Republican presidential candidate Donald Trump is known for the massive collection of lawsuits he has piled up against him. He can now add another one to the list, as the creepily adorable dance troupe that performed at his Pensacola, Florida rally are now suing The Donald with allegations they were stiffed.
In January, the young dance troupe, The USA Freedom Kids hit viral fame after performing at a rally dressed in full “‘Murrica Gear” singing “Freedom’s Call.” Depending on what side of the political line people fell, it was either adorable or creepy – especially considering some of the lyrics they sang included, “Cowardice! Are you serious? / Apologies for freedom, I can’t handle this.” and “Deal from strength or get crushed!” However, viral fame does not necessarily pay the bills. Founder and father to one member of the dance group, Jeff Popick, alleged the Trump campaign broke their agreement on compensation not once but twice.
According to The Daily Beast:
‘The group’s founder, Jeff Popick, father to the youngest member, claims it was at that rally that the campaign broke its promise for compensation; only to once again break financial and logistic promises at another rally at which they were scheduled to appear.’
For the Pensacola rally, Popick was told by the Trump campaign regional field director, Stephanie Scruggs, that the Trump campaign was “not able to pay the girls or cover travel.” However, the Trump campaign did agree to allow the girls to set up a table where they could sell merchandise. Scruggs said to Popick, “However we have coordinated with the event space to allow the girls to set up a table and pre-sell their album, shirts, etc. if this is helpful to you.”
It seemed like a good deal for both parties as Popick figured he could make more in merchandise than he would with one payment from the Trump campaign, and the Trump campaign was getting free entertainment. However, no table was set up. On top of that, the girls were not allowed to bring their merchandise into the rally. Adding insult to injury, their merchandise was then stolen from the parking lot while they performed.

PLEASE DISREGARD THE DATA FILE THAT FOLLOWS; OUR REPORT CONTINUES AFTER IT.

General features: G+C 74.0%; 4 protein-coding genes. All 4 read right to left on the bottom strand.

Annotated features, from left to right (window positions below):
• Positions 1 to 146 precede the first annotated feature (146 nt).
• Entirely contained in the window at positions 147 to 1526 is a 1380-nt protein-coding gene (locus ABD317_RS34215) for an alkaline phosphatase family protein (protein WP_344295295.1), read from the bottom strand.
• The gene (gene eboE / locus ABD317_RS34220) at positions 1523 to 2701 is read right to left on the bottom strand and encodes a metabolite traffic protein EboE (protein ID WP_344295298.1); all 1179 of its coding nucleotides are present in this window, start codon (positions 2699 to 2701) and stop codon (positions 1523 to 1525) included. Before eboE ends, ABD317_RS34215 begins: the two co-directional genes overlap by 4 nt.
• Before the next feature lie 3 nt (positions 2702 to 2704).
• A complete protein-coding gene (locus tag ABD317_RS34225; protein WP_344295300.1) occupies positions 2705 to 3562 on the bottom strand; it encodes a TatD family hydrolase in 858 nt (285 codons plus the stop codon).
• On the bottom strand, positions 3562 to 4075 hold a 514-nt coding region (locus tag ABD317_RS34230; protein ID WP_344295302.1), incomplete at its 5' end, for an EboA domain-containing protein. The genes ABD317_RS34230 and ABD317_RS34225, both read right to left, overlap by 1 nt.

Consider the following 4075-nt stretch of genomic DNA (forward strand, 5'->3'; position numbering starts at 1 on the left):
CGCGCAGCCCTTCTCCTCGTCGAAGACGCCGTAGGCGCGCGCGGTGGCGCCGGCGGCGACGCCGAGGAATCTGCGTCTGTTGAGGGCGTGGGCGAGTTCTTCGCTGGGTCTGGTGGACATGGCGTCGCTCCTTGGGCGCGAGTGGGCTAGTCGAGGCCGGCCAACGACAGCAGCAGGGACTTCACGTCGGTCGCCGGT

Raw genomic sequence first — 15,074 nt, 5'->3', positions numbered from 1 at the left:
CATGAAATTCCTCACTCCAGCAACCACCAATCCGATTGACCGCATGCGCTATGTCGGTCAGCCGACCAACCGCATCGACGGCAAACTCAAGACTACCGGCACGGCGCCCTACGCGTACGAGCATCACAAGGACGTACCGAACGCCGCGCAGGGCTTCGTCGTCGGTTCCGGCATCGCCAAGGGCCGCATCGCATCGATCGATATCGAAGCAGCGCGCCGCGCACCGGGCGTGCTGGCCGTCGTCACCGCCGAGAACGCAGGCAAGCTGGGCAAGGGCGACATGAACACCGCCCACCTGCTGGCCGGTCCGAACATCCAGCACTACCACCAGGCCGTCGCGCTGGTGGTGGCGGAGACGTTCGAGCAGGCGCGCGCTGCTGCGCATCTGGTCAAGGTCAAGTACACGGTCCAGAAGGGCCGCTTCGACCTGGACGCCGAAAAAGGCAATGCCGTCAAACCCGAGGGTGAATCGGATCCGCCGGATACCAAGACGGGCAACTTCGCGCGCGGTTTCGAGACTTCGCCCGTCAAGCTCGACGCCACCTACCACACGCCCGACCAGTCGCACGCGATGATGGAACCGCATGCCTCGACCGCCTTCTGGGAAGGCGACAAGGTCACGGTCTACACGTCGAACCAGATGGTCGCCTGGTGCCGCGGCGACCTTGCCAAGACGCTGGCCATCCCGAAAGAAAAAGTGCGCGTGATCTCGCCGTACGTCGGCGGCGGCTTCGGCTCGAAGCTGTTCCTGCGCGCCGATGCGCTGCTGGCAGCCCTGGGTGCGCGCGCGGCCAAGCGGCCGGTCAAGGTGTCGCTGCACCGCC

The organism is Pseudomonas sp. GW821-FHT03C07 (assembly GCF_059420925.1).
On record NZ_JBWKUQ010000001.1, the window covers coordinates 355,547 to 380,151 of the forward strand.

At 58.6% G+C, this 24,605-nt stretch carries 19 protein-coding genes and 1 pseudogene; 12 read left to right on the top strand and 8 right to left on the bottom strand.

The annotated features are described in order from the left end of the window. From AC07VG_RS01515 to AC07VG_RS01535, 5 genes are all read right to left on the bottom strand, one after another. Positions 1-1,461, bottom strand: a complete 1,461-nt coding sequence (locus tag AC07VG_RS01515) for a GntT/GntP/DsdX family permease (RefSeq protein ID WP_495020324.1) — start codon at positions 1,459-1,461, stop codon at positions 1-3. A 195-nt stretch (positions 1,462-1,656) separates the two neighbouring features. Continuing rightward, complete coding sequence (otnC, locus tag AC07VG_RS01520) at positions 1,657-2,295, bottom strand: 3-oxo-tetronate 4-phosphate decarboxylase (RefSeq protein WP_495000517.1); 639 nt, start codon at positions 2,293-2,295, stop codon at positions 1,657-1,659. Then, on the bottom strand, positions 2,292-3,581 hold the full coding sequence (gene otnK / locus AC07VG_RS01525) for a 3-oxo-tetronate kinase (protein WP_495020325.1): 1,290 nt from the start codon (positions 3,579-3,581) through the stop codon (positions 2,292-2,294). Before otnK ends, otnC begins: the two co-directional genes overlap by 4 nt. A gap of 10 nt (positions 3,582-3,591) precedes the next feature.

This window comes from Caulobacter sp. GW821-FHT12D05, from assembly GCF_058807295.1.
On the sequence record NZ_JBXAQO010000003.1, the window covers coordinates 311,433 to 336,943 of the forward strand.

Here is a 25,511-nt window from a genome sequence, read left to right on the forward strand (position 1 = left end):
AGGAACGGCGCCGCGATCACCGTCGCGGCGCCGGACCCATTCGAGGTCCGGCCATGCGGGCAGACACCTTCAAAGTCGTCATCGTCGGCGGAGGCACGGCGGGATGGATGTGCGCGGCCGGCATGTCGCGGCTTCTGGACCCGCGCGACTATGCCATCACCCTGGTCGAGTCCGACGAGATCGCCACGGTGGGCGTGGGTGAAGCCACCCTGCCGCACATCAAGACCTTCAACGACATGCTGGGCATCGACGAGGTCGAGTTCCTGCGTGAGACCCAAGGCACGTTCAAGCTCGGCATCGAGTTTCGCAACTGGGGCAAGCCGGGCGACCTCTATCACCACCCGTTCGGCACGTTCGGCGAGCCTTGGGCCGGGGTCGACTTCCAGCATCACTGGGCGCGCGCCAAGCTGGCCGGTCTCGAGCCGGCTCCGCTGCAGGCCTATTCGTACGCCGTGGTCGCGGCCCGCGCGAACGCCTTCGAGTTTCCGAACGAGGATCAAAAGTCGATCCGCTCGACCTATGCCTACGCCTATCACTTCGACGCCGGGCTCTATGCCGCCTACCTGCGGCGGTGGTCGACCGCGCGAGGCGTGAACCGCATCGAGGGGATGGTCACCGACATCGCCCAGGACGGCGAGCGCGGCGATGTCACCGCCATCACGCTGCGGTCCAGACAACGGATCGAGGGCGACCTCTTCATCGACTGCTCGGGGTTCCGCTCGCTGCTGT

Despite this, Popick continued to work with the campaign and asked about future performances. When Donald Trump skipped the Fox News debate to hold his own rally, the campaign contacted him. According to The Washington Post, he was asked if they could perform at the Des Moines, Iowa rally (despite living in Florida). Despite being told the Trump campaign could offer no travel stipend, the group jumped at the opportunity and flew to Chicago then drove to Iowa – all out of their own pocket.
‘It was a long, overnight odyssey. They were exhausted, but excited to perform. We flew non-stop to Chicago, and then had to drive another five and a half hours to Des Moines. It wasn’t until after we were already in the vehicle about an hour or two into it that we had to break the news to the girls.’
However, after arriving they were informed they were no longer needed but offered great seats at the rally. He basically had to pay for flights, rental cars, and hotel costs out of his own pocket. He attempted to contact the campaign; however, phone calls were not returned. On July 9, he sent the campaign an email with one request – a performance at the Republican National Convention or payment.
‘We are now asking and DEMANDING for what has been promised to us and is now long-overdue (and has been rightly earned by us); that is, a performance at the convention. Or, be made whole.’
That request went unfulfilled. In a lawsuit filed in Sarasota County, Florida, the group is suing Trump for up to $15,000 in damages. Popick doesn’t feel he’s being unreasonable or looking for a payday saying, “This is not an opportunistic thing where we’re suing Donald Trump. We’re not suing for emotional distress and all that other stuff that people do . . . That’s not what this is. This is tangible dollars I spent under false pretenses.”
Despite the insult, Popick has remained as unbiased as possible saying he no longer has a position on Donald Trump and whether he is qualified to be president.
‘At this point, my position is that I have no position, really. What he’s done to my group or what he’s not done for my group doesn’t necessarily make him the best candidate, it doesn’t make him the worst candidate. I still have to mull that over. He might still be the best candidate as president of the United States — or not.’
Featured image via Getty/Alex Wong.